The International Monetary Fund warned Friday that the pro-Russia uprising engulfing Ukraine's vital industrial east had dealt a "notable" blow that would shrink its economy faster than feared.
The Fund said in its latest review of Kiev's compliance with terms of a $17.0-billion (12.6-billion-euro) rescue that Ukraine faced new headwinds that were not envisioned when the programme was unveiled in early May.
It said this year's growth would probably contract by 6.5 rather the 5.0 percent initially forecasted because of revenue collection shortfalls in crisis-hit regions and higher spending on defence.
The IMF added that success of the two-year programme now hinged not only on Kiev's ability to adopt urgent but unpopular belt-tightening measures but also "crucially on the assumption that the conflict will begin to subside in the coming months."
The Fund's country mission chief complimented Prime Minister Arseniy Yatsenyuk's government for meeting commitments that could see the quick release of a second loan tranche of $1.4 billion.
"The conflict is putting increasing strain on the program and a number of key elements of the macroeconomic framework have had to be revised," Nikolay Gueorguiev said in a statement.
"Economic prospects have deteriorated notably, and GDP is now expected to contract by 6.5 percent this year, compared to 5 percent when the programme was adopted," he said.
"A shortfall in revenue collections in the east, higher security spending, and lower-than-expected debt collection by Naftogaz will cause fiscal and quasi-fiscal deficits and financing needs to rise above the programmed path."
Gueorguiev added that higher-than-expected capital outflows were also putting the country's currency and budget forecasts in peril.
- 'End of Russian trade' -
The IMF review was completed before Europe's most explosive standoff in decades erupted again on Thursday with the crash of a Malaysian jet that Kiev blamed on separatists who allegedly receive covert shipments of sophisticated Russian arms.
The 298 people who perished on the Amsterdam to Kuala Lumpur flight came from around the world and the catastrophe sparked condemnaton from a host of countries.
Some economists said the development raised the chances of Washington and its European allies unleashing more punitive economic sanctions against Russia.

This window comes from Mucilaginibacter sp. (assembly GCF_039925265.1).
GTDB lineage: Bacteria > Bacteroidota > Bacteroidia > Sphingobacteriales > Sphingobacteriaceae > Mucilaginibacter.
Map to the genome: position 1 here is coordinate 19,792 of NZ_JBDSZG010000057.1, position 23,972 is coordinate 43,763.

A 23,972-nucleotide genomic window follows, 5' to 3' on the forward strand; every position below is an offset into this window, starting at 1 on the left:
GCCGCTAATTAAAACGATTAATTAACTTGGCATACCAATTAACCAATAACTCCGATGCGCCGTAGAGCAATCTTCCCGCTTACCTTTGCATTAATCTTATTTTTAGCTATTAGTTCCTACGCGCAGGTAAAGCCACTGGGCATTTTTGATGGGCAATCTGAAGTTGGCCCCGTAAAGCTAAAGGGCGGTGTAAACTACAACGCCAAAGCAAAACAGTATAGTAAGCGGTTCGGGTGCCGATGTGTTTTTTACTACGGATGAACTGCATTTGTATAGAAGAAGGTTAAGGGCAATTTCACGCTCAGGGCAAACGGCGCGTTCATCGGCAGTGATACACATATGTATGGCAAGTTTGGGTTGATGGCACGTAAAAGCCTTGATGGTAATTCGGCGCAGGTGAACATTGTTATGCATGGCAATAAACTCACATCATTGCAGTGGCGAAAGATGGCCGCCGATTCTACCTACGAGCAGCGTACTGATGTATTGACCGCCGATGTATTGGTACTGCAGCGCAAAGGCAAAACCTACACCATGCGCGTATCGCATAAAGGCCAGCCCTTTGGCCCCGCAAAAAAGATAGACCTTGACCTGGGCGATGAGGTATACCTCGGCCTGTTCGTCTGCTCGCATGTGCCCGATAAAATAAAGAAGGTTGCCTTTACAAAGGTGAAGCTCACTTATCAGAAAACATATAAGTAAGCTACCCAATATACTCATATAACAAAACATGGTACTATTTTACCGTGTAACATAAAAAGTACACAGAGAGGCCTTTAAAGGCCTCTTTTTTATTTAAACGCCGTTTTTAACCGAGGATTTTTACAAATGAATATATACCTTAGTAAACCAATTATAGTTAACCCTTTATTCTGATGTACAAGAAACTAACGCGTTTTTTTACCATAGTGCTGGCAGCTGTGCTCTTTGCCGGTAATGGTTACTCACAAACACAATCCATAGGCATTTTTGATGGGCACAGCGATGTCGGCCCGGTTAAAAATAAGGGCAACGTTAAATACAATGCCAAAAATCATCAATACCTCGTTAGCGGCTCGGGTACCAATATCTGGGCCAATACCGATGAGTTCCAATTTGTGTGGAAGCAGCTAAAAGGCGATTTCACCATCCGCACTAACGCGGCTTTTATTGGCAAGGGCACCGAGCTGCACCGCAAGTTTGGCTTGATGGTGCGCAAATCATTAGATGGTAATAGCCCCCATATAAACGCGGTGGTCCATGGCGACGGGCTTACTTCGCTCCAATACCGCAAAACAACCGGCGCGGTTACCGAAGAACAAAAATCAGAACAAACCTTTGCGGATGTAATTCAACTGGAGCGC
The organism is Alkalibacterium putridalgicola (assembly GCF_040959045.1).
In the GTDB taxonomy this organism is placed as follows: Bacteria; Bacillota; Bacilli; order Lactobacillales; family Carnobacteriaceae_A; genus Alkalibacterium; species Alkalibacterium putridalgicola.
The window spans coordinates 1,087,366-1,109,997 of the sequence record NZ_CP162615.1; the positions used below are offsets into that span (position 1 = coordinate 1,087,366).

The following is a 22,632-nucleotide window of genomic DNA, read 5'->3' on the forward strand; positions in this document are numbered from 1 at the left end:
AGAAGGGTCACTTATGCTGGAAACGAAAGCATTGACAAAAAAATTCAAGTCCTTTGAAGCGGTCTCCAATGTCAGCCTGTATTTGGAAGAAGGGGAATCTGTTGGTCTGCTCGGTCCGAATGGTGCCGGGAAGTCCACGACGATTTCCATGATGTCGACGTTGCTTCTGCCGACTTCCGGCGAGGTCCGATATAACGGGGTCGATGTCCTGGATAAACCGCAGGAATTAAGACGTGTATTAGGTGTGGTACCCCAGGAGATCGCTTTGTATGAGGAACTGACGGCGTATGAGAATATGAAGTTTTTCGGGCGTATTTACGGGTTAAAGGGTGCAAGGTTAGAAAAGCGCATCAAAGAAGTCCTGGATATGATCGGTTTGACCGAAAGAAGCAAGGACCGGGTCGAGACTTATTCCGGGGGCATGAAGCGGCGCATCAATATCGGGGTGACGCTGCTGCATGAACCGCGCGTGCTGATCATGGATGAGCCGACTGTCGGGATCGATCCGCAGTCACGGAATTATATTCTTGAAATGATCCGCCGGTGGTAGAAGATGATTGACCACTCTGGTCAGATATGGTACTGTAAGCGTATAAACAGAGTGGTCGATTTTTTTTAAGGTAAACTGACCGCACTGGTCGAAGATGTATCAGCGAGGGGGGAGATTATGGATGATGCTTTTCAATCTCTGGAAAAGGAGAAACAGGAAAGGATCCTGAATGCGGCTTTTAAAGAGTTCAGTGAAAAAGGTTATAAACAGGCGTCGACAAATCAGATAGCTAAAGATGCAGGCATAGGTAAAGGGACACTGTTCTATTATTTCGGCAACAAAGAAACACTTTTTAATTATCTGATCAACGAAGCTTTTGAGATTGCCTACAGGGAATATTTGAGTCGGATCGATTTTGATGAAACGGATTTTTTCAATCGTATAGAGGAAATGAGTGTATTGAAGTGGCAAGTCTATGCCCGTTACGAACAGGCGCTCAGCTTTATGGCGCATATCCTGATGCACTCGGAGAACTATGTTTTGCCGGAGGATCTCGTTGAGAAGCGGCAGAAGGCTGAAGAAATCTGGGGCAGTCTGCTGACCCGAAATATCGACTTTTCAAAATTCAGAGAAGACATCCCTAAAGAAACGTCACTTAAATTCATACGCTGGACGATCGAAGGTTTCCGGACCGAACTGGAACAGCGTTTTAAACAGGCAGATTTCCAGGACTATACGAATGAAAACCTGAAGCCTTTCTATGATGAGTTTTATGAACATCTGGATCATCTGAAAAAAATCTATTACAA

"The Malaysian Airliner tragedy is a potential game changer," said Chris Weafer of Moscow's Macro-Advisory consultancy.
"In the US and Europe, the readiness to incur short-term economic costs and impose more punitive sanctions on Russia has probably gone up," Berenberg Bank economist Holger Schmieding added.
President Vladimir Putin has warned that such steps could affect massive investments by global energy giants in Russia's Siberian and Artic oil and gas fields.
But Ukraine's bigger concern is that Putin's anger will translate into restrictions on Ukrainian imports that Moscow had already warned about when Kiev signed an historic EU free trade agreement last month.
Yatsenyuk told a cabinet meeting on Friday that "we must prepare for a practically complete restriction of bilateral trade with Russia."
He said that if Ukraine lost access to the Russian market it would reduce annual exports by $5 billion -- about seven percent of the country's total.
Russia takes in nearly a quarter of all goods shipped abroad by Ukraine and Yatsenyuk offered no explanation of how he came up with the figure.
"But Russia is not the only market in the world," the prime minister added. "The government must do everything to help diversify our sales markets over the short term."
The European Union estimates that the economic portion of the Association Agreement it sealed with Kiev on June 27 would boost Ukrainian exports to the 28-nation bloc by 1.0 billion euros ($1.35 billion) this year.
Dragon Capital investment economist Olena Bilan said that entirely compensating losses in Russian trade by exports to Europe was "impossible because there are contracts that cannot be re-signed very quickly."
"Some of the goods we export to Russia cannot be sold (at all) because they do not meet EU standards," she added.